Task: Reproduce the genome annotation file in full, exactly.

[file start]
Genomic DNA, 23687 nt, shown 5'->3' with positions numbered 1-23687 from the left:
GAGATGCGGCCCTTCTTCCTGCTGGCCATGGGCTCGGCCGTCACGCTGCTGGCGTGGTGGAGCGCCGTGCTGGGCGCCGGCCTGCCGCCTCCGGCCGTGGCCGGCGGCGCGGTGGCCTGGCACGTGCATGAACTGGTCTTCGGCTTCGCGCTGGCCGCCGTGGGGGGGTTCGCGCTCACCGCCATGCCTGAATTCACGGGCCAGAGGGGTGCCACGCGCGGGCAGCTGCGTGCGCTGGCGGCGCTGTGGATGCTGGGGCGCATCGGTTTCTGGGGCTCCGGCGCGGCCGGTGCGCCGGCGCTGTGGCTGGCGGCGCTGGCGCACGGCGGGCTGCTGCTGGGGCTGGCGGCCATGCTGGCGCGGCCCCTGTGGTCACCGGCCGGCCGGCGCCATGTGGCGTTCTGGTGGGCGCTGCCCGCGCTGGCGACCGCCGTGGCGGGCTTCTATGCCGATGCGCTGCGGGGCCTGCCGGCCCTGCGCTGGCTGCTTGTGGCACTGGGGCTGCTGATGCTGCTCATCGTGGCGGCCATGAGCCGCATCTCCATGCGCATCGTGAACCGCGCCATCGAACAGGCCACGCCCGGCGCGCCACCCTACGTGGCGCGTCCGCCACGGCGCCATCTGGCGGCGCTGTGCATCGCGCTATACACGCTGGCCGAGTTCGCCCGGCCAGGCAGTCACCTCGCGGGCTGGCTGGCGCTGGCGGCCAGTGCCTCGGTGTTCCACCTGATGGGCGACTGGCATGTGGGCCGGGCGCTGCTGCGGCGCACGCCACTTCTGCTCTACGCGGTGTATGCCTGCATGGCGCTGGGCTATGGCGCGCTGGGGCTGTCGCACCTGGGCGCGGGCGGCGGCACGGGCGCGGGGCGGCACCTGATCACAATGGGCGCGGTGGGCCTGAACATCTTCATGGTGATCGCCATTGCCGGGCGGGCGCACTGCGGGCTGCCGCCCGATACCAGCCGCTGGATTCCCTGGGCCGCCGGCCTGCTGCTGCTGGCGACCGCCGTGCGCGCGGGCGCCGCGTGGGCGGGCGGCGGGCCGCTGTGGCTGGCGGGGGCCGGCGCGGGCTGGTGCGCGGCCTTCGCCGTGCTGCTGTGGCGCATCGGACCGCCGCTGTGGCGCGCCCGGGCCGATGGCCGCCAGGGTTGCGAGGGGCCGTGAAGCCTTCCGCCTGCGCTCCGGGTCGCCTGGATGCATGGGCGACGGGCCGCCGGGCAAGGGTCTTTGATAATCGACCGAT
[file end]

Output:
Genomic DNA, 23687 nt, shown 5'->3' with positions numbered 1-23687 from the left:
GAGATGCGGCCCTTCTTCCTGCTGGCCATGGGCTCGGCCGTCACGCTGCTGGCGTGGTGGAGCGCCGTGCTGGGCGCCGGCCTGCCGCCTCCGGCCGTGGCCGGCGGCGCGGTGGCCTGGCACGTGCATGAACTGGTCTTCGGCTTCGCGCTGGCCGCCGTGGGGGGGTTCGCGCTCACCGCCATGCCTGAATTCACGGGCCAGAGGGGTGCCACGCGCGGGCAGCTGCGTGCGCTGGCGGCGCTGTGGATGCTGGGGCGCATCGGTTTCTGGGGCTCCGGCGCGGCCGGTGCGCCGGCGCTGTGGCTGGCGGCGCTGGCGCACGGCGGGCTGCTGCTGGGGCTGGCGGCCATGCTGGCGCGGCCCCTGTGGTCACCGGCCGGCCGGCGCCATGTGGCGTTCTGGTGGGCGCTGCCCGCGCTGGCGACCGCCGTGGCGGGCTTCTATGCCGATGCGCTGCGGGGCCTGCCGGCCCTGCGCTGGCTGCTTGTGGCACTGGGGCTGCTGATGCTGCTCATCGTGGCGGCCATGAGCCGCATCTCCATGCGCATCGTGAACCGCGCCATCGAACAGGCCACGCCCGGCGCGCCACCCTACGTGGCGCGTCCGCCACGGCGCCATCTGGCGGCGCTGTGCATCGCGCTATACACGCTGGCCGAGTTCGCCCGGCCAGGCAGTCACCTCGCGGGCTGGCTGGCGCTGGCGGCCAGTGCCTCGGTGTTCCACCTGATGGGCGACTGGCATGTGGGCCGGGCGCTGCTGCGGCGCACGCCACTTCTGCTCTACGCGGTGTATGCCTGCATGGCGCTGGGCTATGGCGCGCTGGGGCTGTCGCACCTGGGCGCGGGCGGCGGCACGGGCGCGGGGCGGCACCTGATCACAATGGGCGCGGTGGGCCTGAACATCTTCATGGTGATCGCCATTGCCGGGCGGGCGCACTGCGGGCTGCCGCCCGATACCAGCCGCTGGATTCCCTGGGCCGCCGGCCTGCTGCTGCTGGCGACCGCCGTGCGCGCGGGCGCCGCGTGGGCGGGCGGCGGGCCGCTGTGGCTGGCGGGGGCCGGCGCGGGCTGGTGCGCGGCCTTCGCCGTGCTGCTGTGGCGCATCGGACCGCCGCTGTGGCGCGCCCGGGCCGATGGCCGCCAGGGTTGCGAGGGGCCGTGAAGCCTTCCGCCTGCGCTCCGGGTCGCCTGGATGCATGGGCGACGGGCCGCCGGGCAAGGGTCTTTGATAATCGACCGAT